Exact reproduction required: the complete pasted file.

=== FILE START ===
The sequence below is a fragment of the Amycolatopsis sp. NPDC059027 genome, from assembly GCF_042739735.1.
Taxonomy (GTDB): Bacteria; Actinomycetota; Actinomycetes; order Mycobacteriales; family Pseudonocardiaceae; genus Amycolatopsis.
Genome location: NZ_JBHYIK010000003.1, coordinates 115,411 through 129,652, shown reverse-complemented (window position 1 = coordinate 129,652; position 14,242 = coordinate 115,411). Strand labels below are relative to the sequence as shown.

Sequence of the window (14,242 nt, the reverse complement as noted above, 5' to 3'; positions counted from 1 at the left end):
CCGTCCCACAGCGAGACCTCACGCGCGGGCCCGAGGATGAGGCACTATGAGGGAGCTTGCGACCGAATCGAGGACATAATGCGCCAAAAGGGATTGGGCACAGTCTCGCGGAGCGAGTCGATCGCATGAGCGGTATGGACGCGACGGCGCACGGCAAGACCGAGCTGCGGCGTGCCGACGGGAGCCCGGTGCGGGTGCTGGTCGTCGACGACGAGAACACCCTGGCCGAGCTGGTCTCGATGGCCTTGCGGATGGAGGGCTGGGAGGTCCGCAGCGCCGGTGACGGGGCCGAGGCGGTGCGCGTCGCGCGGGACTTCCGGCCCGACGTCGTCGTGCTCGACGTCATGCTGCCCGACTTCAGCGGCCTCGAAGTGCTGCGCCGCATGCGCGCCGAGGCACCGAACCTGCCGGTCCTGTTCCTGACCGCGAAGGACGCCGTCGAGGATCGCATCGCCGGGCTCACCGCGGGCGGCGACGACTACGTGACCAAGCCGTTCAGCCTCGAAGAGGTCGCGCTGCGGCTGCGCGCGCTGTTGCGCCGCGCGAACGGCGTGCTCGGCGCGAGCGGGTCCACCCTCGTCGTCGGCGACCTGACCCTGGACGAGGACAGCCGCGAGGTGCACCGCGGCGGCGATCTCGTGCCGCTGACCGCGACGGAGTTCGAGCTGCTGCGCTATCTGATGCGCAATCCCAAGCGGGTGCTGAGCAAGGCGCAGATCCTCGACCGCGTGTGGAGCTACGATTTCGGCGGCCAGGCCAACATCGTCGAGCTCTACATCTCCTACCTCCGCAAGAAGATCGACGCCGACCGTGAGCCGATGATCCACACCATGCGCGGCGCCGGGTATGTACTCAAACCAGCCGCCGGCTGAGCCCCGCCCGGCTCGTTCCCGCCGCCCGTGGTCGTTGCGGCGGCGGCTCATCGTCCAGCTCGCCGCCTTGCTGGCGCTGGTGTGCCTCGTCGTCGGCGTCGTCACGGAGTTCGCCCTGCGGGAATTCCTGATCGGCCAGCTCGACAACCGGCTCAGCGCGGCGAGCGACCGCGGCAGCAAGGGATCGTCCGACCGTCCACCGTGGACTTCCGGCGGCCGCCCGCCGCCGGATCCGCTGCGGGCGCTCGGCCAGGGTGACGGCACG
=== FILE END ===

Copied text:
The sequence below is a fragment of the Amycolatopsis sp. NPDC059027 genome, from assembly GCF_042739735.1.
Taxonomy (GTDB): Bacteria; Actinomycetota; Actinomycetes; order Mycobacteriales; family Pseudonocardiaceae; genus Amycolatopsis.
Genome location: NZ_JBHYIK010000003.1, coordinates 115,411 through 129,652, shown reverse-complemented (window position 1 = coordinate 129,652; position 14,242 = coordinate 115,411). Strand labels below are relative to the sequence as shown.

Sequence of the window (14,242 nt, the reverse complement as noted above, 5' to 3'; positions counted from 1 at the left end):
CCGTCCCACAGCGAGACCTCACGCGCGGGCCCGAGGATGAGGCACTATGAGGGAGCTTGCGACCGAATCGAGGACATAATGCGCCAAAAGGGATTGGGCACAGTCTCGCGGAGCGAGTCGATCGCATGAGCGGTATGGACGCGACGGCGCACGGCAAGACCGAGCTGCGGCGTGCCGACGGGAGCCCGGTGCGGGTGCTGGTCGTCGACGACGAGAACACCCTGGCCGAGCTGGTCTCGATGGCCTTGCGGATGGAGGGCTGGGAGGTCCGCAGCGCCGGTGACGGGGCCGAGGCGGTGCGCGTCGCGCGGGACTTCCGGCCCGACGTCGTCGTGCTCGACGTCATGCTGCCCGACTTCAGCGGCCTCGAAGTGCTGCGCCGCATGCGCGCCGAGGCACCGAACCTGCCGGTCCTGTTCCTGACCGCGAAGGACGCCGTCGAGGATCGCATCGCCGGGCTCACCGCGGGCGGCGACGACTACGTGACCAAGCCGTTCAGCCTCGAAGAGGTCGCGCTGCGGCTGCGCGCGCTGTTGCGCCGCGCGAACGGCGTGCTCGGCGCGAGCGGGTCCACCCTCGTCGTCGGCGACCTGACCCTGGACGAGGACAGCCGCGAGGTGCACCGCGGCGGCGATCTCGTGCCGCTGACCGCGACGGAGTTCGAGCTGCTGCGCTATCTGATGCGCAATCCCAAGCGGGTGCTGAGCAAGGCGCAGATCCTCGACCGCGTGTGGAGCTACGATTTCGGCGGCCAGGCCAACATCGTCGAGCTCTACATCTCCTACCTCCGCAAGAAGATCGACGCCGACCGTGAGCCGATGATCCACACCATGCGCGGCGCCGGGTATGTACTCAAACCAGCCGCCGGCTGAGCCCCGCCCGGCTCGTTCCCGCCGCCCGTGGTCGTTGCGGCGGCGGCTCATCGTCCAGCTCGCCGCCTTGCTGGCGCTGGTGTGCCTCGTCGTCGGCGTCGTCACGGAGTTCGCCCTGCGGGAATTCCTGATCGGCCAGCTCGACAACCGGCTCAGCGCGGCGAGCGACCGCGGCAGCAAGGGATCGTCCGACCGTCCACCGTGGACTTCCGGCGGCCGCCCGCCGCCGGATCCGCTGCGGGCGCTCGGCCAGGGTGACGGCACG